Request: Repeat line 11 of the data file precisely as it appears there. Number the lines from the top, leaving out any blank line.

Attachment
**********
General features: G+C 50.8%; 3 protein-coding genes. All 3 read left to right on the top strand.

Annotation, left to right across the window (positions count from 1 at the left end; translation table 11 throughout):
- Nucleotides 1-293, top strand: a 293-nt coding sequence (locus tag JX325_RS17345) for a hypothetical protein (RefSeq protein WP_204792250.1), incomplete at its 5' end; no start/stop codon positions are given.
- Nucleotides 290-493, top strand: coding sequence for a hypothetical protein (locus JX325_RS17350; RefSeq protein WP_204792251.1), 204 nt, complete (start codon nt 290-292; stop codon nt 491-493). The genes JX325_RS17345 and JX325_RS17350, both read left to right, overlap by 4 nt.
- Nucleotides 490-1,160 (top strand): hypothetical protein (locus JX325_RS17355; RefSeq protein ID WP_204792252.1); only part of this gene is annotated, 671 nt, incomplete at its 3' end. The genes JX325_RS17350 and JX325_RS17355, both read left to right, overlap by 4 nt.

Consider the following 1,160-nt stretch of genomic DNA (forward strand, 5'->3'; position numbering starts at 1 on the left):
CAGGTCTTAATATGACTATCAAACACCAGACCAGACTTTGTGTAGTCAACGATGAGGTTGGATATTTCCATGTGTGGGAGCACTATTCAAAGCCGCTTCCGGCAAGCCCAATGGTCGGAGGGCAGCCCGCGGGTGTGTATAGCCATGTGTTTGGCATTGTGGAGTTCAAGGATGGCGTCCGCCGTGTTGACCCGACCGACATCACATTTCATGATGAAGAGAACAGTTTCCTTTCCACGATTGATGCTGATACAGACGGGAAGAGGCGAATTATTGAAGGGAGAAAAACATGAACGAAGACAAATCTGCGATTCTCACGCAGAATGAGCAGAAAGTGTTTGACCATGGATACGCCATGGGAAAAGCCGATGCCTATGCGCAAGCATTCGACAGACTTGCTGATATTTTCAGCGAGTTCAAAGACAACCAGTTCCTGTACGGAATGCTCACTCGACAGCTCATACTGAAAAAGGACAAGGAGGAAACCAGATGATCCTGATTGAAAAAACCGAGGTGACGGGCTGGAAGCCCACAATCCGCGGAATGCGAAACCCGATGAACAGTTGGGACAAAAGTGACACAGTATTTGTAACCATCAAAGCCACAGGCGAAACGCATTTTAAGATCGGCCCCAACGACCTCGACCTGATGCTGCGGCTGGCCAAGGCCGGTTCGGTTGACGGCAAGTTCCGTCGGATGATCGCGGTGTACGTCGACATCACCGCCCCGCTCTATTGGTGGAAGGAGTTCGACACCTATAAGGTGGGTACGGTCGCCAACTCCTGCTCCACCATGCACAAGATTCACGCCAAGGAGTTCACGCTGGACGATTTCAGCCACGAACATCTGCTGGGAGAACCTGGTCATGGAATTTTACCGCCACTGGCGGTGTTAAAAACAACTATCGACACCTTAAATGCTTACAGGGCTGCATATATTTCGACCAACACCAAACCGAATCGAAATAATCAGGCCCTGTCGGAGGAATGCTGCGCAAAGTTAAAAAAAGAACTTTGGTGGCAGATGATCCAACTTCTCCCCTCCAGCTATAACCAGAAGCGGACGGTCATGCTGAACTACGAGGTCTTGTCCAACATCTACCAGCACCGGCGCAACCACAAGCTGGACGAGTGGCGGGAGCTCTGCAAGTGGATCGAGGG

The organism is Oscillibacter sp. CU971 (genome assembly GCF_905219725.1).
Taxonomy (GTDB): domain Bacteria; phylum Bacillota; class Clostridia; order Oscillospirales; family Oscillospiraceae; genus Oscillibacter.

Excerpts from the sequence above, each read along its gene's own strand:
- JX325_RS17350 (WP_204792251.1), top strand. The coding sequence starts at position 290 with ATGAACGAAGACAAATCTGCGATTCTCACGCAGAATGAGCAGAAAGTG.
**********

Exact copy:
- JX325_RS17350 (WP_204792251.1), top strand. The coding sequence starts at position 290 with ATGAACGAAGACAAATCTGCGATTCTCACGCAGAATGAGCAGAAAGTG.